Discount rates also apply to costs. Imagine if I were selling you a new phone and you can pay $500 for it now, or $1500 in three years’ time – depending on your discount rate, you might, or might not think that the three years’ time deal is a good deal.

This same decision making factor applies to taking contraception. There’s an immediate cost of taking contraception – the time spent going to the doctor, the cost of contraception etc. There’s also a cost of not taking contraception – the potential that you have a child, (or face the decision of having an abortion), the corresponding time and money costs of raising a child.

Because of peoples’ discount rate – the cost of having a child is reduced – it’s in the future and abstract, compare to the immediate real cost of using contraception. Additionally – New Zealand’s welfare entitlement for children discounts the cost having children for those not already employed by giving increased welfare entitlement.

Anecdotally – this is reflected in doctor’s offices, where a sexually active young girl, who is not on contraception is asked ‘well what are going to do if you get pregnant?’ responds with, ‘I don’t know – receive a benefit’.

An allowance for contraception provides immediate incentive to use contraception – using contraception becomes a lot more worthwhile if you’re receiving $50 a week to do so.

Why is this necessary? What’s wrong with having children? 

Firstly – global warming. The single most significant thing you can do to blow out your carbon footprint is to have children. We shouldn’t be cavalier about bringing an additional person into the world. It should be a well considered decision – which is what the allowance seeks to do – change the default from ‘having children’ to ‘not having children’.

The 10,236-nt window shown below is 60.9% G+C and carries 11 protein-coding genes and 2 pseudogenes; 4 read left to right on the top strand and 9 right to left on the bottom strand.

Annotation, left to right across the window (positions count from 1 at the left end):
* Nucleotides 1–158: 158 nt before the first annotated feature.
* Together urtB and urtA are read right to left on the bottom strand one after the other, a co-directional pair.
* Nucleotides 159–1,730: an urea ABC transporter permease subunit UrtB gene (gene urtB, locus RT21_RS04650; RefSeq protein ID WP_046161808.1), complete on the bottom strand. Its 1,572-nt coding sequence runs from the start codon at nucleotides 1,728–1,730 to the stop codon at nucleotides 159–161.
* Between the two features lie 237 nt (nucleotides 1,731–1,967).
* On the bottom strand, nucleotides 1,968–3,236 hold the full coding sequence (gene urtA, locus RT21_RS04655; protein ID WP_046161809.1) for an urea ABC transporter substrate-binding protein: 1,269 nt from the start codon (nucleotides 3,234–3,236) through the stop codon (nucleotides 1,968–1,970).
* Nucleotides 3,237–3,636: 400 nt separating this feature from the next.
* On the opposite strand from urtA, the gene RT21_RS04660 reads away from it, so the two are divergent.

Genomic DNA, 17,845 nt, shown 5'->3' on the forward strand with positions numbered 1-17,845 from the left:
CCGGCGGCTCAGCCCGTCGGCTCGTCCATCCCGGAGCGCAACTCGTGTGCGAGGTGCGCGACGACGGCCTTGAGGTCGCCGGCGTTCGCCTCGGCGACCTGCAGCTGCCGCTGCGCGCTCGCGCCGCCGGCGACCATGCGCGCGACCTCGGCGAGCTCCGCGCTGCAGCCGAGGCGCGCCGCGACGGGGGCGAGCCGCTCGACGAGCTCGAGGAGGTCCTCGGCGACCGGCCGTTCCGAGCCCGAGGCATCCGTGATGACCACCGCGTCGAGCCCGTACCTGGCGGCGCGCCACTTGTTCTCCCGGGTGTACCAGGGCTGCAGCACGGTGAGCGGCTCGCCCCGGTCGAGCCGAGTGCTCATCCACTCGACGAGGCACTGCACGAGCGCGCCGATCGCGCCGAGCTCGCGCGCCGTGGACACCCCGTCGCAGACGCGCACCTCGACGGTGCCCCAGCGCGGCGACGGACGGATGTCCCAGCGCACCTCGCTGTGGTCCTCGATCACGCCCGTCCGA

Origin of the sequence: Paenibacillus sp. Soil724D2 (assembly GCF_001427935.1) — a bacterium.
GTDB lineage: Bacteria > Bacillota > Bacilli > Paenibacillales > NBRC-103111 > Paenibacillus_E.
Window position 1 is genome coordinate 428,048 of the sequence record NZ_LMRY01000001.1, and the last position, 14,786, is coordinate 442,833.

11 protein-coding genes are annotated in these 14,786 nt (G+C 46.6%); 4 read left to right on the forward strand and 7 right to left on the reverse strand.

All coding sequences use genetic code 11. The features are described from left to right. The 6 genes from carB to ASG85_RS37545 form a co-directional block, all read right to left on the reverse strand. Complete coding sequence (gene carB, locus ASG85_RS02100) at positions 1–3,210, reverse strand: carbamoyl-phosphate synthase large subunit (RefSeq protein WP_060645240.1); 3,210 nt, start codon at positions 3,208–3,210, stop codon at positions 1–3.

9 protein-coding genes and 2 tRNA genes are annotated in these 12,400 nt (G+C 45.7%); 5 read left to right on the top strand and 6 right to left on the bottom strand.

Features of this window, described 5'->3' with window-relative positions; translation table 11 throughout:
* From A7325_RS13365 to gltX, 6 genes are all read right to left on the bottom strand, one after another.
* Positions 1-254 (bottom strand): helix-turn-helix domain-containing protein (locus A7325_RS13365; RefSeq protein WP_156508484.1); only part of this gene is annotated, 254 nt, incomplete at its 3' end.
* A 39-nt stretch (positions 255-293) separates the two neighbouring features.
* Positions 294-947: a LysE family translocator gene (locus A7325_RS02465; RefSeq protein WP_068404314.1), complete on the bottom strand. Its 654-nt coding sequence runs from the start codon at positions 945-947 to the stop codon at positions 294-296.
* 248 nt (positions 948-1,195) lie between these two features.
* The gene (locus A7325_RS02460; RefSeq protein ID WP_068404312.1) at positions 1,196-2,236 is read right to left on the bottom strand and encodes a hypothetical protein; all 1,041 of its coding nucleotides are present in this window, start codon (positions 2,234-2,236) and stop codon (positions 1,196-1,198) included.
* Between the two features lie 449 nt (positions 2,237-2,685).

Secondly – the social cost of additional people.

I think that the investment required to raise someone who is able to contribute to society in a meaningful manner has increased.

Where one hundred years ago – an illiterate person could have a child, and that person grows up less educated than the average person today, that person could still make a useful contribution to society – working as a labourer in a factory or building roads. This is a little glib, but all that was required to produce a useful human being, is having the person healthy and limbs intact.

Now – technology is quickly outstripping our requirement for human labour,  increasingly – those jobs machines can do.

Just being educated also won’t enough. Computers are increasingly taking on intellectual jobs – for example it’s conceivable that doctors wont be required in the future – as evidence by Watson’s ability to diagnose a patient where doctors were not.